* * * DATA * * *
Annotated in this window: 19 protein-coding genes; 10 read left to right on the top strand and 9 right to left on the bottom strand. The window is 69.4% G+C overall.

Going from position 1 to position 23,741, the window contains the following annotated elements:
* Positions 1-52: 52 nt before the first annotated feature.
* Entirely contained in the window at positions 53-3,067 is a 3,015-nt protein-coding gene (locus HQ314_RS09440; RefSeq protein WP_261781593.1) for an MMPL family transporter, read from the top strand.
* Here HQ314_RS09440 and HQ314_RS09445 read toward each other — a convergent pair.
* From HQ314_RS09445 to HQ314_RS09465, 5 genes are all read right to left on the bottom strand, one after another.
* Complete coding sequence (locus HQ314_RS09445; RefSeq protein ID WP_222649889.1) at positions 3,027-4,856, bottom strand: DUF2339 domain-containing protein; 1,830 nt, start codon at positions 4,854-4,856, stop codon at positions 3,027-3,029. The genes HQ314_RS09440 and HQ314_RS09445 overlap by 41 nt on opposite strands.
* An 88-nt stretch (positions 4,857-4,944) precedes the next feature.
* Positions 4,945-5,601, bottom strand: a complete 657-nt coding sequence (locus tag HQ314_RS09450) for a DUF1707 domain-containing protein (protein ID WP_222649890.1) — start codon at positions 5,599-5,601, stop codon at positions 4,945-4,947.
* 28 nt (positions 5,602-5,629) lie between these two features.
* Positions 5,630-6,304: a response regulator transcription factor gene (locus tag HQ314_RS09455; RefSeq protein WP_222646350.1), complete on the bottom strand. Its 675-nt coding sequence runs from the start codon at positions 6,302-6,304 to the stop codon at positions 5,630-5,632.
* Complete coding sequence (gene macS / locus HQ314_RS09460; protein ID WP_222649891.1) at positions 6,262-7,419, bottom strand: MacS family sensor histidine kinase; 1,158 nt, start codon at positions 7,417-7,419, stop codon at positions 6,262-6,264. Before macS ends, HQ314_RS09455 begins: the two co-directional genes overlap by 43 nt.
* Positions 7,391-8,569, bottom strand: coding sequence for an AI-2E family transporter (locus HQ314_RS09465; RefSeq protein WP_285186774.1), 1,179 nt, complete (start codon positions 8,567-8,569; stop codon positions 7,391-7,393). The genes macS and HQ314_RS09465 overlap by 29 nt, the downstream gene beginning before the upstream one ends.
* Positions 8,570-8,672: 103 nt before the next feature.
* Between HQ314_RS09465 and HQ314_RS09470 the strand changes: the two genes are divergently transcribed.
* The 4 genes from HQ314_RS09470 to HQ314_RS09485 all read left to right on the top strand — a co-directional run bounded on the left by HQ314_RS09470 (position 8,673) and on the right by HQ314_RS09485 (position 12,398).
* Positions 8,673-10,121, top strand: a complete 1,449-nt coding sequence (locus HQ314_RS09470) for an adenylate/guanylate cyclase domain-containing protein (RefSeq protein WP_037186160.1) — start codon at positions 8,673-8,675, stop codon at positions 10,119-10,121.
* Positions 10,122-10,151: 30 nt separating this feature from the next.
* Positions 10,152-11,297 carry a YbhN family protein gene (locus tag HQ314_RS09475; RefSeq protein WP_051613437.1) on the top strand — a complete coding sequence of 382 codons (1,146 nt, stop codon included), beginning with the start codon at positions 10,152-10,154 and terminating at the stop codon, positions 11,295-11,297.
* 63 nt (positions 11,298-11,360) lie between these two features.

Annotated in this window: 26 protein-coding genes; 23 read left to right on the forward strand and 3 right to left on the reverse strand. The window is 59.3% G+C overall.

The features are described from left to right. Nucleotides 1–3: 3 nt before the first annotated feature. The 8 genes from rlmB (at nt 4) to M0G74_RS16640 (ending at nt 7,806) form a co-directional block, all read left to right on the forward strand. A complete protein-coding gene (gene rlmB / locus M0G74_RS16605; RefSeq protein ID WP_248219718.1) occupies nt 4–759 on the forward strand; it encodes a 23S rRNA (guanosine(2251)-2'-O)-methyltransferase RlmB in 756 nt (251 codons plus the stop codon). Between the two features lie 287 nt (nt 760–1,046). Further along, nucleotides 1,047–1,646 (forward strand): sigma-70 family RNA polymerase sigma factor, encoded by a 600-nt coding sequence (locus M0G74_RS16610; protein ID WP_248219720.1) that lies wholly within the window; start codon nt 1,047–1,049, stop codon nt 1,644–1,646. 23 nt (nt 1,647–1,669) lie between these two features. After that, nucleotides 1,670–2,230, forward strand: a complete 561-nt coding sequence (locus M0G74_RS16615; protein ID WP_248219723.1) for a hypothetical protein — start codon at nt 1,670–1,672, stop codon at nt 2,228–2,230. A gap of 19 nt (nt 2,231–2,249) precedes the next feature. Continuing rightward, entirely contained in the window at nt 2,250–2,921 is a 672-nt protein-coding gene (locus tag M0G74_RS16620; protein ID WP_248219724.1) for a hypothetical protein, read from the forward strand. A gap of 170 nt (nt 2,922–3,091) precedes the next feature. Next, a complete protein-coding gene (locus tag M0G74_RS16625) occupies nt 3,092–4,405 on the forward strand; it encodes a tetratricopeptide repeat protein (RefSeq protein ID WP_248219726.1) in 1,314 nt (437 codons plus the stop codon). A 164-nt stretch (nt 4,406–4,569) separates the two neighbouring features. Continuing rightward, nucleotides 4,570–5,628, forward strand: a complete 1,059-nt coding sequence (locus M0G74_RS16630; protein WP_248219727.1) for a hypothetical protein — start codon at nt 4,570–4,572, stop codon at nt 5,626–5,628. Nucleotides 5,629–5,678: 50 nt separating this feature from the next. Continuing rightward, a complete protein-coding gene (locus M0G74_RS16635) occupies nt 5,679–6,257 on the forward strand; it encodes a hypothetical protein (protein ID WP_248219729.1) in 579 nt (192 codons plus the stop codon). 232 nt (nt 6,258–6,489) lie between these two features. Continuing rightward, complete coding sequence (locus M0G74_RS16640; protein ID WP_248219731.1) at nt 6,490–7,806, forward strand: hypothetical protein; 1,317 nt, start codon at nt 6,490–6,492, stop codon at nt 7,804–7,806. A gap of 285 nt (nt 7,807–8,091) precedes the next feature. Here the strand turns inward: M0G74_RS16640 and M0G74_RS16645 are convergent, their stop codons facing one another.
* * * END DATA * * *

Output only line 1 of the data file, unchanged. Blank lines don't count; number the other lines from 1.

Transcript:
Annotated in this window: 19 protein-coding genes; 10 read left to right on the top strand and 9 right to left on the bottom strand. The window is 69.4% G+C overall.